Worthington - Uncut Obsolete Sheet - Broken Bank NotesInv# OH1091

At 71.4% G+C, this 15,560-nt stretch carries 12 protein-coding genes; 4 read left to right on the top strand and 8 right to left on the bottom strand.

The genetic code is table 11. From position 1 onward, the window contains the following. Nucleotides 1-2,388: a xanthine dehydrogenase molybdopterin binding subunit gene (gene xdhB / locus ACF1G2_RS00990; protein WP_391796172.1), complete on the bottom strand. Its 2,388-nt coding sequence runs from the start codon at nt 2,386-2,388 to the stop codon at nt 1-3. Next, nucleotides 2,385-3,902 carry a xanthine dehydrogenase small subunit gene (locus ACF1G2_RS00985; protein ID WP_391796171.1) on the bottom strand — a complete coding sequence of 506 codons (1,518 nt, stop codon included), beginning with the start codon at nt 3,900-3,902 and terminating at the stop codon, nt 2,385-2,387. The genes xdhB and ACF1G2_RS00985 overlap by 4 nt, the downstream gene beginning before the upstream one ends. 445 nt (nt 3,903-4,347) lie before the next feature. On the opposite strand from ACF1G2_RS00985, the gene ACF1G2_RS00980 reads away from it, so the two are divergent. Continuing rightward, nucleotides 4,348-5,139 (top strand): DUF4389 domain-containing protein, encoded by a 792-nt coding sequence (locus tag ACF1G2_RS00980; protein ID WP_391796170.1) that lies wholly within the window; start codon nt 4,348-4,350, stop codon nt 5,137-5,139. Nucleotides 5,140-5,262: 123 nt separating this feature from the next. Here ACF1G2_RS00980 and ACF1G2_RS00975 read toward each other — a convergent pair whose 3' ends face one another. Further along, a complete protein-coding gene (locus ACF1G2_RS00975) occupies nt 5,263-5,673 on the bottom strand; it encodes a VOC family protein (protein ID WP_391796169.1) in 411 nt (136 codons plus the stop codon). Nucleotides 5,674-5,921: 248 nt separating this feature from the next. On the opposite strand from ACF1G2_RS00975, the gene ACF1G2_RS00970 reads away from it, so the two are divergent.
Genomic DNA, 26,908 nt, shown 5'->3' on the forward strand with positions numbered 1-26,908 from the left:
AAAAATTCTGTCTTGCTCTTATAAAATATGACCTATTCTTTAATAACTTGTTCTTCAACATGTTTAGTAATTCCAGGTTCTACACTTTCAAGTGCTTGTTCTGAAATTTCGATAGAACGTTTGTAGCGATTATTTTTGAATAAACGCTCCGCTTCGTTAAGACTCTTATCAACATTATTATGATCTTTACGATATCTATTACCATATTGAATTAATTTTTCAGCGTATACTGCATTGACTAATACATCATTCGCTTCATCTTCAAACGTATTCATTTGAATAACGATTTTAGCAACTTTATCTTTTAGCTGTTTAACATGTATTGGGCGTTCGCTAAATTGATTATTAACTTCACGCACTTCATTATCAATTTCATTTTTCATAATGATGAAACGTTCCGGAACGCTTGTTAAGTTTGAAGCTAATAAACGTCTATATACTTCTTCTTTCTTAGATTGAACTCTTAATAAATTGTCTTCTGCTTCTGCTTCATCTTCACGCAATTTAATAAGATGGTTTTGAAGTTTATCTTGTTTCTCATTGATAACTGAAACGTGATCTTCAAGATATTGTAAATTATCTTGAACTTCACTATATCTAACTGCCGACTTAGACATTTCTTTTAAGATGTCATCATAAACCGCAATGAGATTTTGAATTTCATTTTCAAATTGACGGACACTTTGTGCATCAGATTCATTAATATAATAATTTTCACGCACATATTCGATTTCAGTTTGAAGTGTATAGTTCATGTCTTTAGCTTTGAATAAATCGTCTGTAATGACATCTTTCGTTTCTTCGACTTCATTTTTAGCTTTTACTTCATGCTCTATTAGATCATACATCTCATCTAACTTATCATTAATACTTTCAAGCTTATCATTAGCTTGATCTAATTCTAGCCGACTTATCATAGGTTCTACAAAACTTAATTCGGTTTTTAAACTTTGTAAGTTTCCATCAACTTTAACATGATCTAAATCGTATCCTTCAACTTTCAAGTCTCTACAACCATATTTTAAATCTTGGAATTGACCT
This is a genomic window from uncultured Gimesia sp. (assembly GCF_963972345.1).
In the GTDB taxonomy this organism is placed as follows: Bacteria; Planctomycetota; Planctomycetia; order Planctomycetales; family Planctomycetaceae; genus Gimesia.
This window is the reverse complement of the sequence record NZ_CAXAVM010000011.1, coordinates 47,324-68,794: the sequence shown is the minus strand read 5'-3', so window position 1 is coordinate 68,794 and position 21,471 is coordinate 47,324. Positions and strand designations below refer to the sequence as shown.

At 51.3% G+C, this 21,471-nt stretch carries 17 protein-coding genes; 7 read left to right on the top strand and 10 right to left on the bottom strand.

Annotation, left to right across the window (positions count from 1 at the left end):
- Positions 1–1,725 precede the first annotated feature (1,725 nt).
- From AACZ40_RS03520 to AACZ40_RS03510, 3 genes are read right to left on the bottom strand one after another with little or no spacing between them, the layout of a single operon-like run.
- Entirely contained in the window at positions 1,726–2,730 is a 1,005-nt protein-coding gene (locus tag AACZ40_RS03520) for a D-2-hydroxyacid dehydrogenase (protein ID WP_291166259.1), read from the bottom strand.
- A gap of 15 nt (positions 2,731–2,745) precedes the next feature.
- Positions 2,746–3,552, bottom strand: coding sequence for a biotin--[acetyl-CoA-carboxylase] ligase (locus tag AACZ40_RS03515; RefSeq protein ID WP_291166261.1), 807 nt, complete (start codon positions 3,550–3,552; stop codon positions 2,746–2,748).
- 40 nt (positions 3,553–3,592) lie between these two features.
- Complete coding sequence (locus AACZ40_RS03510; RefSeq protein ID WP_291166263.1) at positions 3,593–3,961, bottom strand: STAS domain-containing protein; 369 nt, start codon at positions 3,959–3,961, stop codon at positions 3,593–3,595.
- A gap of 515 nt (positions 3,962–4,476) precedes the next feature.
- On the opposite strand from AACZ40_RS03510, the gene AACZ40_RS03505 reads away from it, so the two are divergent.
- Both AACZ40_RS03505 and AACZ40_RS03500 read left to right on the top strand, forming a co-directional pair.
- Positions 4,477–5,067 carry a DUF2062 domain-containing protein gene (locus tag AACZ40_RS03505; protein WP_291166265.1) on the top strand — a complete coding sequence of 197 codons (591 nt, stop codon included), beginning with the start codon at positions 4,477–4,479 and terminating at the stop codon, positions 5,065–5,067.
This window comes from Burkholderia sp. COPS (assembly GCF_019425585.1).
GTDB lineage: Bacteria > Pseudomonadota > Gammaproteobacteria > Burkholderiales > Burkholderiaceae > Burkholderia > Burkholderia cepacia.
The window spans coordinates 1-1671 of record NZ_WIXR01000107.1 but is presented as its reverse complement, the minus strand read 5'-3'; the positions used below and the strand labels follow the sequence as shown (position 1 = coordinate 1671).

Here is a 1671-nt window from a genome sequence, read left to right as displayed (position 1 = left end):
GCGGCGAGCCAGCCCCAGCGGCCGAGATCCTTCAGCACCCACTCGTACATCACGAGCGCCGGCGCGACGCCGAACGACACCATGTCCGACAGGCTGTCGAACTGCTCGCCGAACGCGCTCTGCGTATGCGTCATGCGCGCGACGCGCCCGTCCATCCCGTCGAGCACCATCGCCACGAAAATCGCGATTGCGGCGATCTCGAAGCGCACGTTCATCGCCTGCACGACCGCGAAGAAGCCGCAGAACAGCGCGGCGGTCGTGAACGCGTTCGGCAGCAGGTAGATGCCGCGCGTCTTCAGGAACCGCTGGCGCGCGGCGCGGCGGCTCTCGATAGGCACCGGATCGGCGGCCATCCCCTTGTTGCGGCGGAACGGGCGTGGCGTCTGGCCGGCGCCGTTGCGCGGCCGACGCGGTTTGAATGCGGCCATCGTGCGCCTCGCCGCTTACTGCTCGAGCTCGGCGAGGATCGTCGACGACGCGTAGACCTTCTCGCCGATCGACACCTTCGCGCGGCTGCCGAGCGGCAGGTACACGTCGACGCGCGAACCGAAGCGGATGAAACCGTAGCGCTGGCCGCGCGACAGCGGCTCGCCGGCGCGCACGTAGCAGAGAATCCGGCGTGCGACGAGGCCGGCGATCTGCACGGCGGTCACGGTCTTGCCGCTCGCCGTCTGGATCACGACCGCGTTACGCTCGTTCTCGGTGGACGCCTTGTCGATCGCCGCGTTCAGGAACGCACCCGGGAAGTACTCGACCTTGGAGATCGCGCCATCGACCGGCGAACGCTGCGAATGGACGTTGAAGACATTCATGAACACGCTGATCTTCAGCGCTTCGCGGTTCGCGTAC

4-50¢/2-25/2-12.5/2-6.25 Uncut Obsolete Sheet. (Ezra Griswold 1816-19). A banknote—also called a bill (North American English), paper money, or simply a note—is a type of negotiable promissory note, made by a bank or other licensed authority, payable to the bearer on demand. Banknotes were originally issued by commercial banks, which were legally required to redeem the notes for legal tender (usually gold or silver coin) when presented to the chief cashier of the originating bank. These commercial banknotes only traded at face value in the market served by the issuing bank. Commercial banknotes have primarily been replaced by national banknotes issued by central banks or monetary authorities. National banknotes are often – but not always – legal tender, meaning that courts of law are required to recognize them as satisfactory payment of money debts. Historically, banks sought to ensure that they could always pay customers in coins when they presented banknotes for payment. This practice of "backing" notes with something of substance is the basis for the history of central banks backing their currencies in gold or silver. Today, most national currencies have no backing in precious metals or commodities and have value only by fiat. With the exception of non-circulating high-value or precious metal issues, coins are used for lower valued monetary units, while banknotes are used for higher values. Code of Hammurabi Law 100 (c. 1755–1750 BC) stipulated repayment of a loan by a debtor to a creditor on a schedule with a maturity date specified in written contractual terms. Law 122 stipulated that a depositor of gold, silver, or other chattel/movable property for safekeeping must present all articles and a signed contract of bailment to a notary before depositing the articles with a banker, and Law 123 stipulated that a banker was discharged of any liability from a contract of bailment if the notary denied the existence of the contract. Law 124 stipulated that a depositor with a notarized contract of bailment was entitled to redeem the entire value of their deposit, and Law 125 stipulated that a banker was liable for replacement of deposits stolen while in their possession. In China during the Han dynasty, promissory notes appeared in 118 BC and were made of leather. Rome may have used a durable lightweight substance as promissory notes in 57 AD which have been found in London. However, Carthage was purported to have issued bank notes on parchment or leather before 146 BC. Hence Carthage may be the oldest user of lightweight promissory notes. The first known banknote was first developed in China during the Tang and Song dynasties, starting in the 7th century. Its roots were in merchant receipts of deposit during the Tang dynasty (618–907), as merchants and wholesalers desired to avoid the heavy bulk of copper coinage in large commercial transactions. During the Yuan dynasty (1271–1368), banknotes were adopted by the Mongol Empire. In Europe, the concept of banknotes was first introduced during the 13th century by travelers such as Marco Polo, with European banknotes appearing in 1661 in Sweden. Counterfeiting, the forgery of banknotes, is an inherent challenge in issuing currency. It is countered by anticounterfeiting measures in the printing of banknotes. Fighting the counterfeiting of banknotes and cheques has been a principal driver of security printing methods development in recent centuries.
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